In the old sacred grove,
We gather tonight,
In honour of the queen of leaves,
And her green man in the trees,
A tale braided in the branches,
And the colour of the leaves
Recipe Summer Pudding
From BBC Good Food
1.15kg British summer fruits eg: 350g/12oz raspberries, 350g/12oz small strawberries, 300g/10oz blackcurrants, 175g/6oz redcurrants
175g golden caster sugar
5 tbsp Crème de Cassis (blackcurrant liqueur)
2-3 day-old small unsliced farmhouse white loaf of bread (you will need about 5 slices)
cream , to serve
Prepare fruit. Cut strawberries in halves or quarters. Strip the blackcurrants and redcurrants from their stalks in one fell swoop by running a fork down the length of each stem - keep both the currants separate from the other fruits.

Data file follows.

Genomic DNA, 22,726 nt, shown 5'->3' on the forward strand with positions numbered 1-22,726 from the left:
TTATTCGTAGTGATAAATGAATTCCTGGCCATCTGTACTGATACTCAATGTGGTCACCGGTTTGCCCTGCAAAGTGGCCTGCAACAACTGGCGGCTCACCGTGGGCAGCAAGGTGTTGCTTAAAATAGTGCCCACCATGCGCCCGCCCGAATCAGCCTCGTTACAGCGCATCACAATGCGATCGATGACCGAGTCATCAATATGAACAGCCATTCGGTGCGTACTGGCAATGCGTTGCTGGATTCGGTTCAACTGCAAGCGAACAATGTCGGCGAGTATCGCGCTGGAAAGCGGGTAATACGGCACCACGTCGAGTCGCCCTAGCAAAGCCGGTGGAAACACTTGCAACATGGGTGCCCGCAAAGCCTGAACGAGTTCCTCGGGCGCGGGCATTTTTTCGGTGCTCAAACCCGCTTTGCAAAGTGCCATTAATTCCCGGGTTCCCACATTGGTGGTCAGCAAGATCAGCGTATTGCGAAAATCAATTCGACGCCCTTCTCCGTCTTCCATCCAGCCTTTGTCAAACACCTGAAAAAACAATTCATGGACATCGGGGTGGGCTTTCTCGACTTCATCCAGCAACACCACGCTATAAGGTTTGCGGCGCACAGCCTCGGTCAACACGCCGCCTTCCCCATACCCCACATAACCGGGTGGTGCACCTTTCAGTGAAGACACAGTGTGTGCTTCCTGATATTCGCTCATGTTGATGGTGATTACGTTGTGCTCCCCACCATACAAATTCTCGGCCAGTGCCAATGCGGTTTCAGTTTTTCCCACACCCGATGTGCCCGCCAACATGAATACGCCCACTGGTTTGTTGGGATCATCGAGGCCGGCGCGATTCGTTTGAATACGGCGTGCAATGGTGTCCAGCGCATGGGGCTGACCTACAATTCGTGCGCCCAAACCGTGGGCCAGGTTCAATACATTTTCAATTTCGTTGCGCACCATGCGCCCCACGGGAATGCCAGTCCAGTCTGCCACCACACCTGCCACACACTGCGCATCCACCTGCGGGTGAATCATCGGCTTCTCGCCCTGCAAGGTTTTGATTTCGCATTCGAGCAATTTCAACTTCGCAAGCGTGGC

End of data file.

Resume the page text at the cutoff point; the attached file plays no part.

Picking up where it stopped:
Tip the sugar into a wide, not too deep, saucepan. Measure in 3 tbsp water and the cassis. Put the pan on a low heat and cook, stirring often, until you can no longer hear the crunch of sugar grains on the bottom of the pan. When the sugar is dissolved, turn up the heat to medium-high and let the mixture bubble away for about 8 minutes. It will go quite syrupy and you want to catch it just before it starts to change colour or caramelise.
Now tip the blackcurrants and redcurrants into the hot syrup, it will feel quite sticky at first, then bring everything back up to a lively simmer and let it bubble again for no more than a minute, just to lightly burst and soften the currants without losing their shape. Take the pan off the heat and leave until it is barely warm.
Gently stir in the strawberries and raspberries - a large metal spoon is best so they don't break up - and let the fruity mixture sit for about half an hour so the juices all mix in.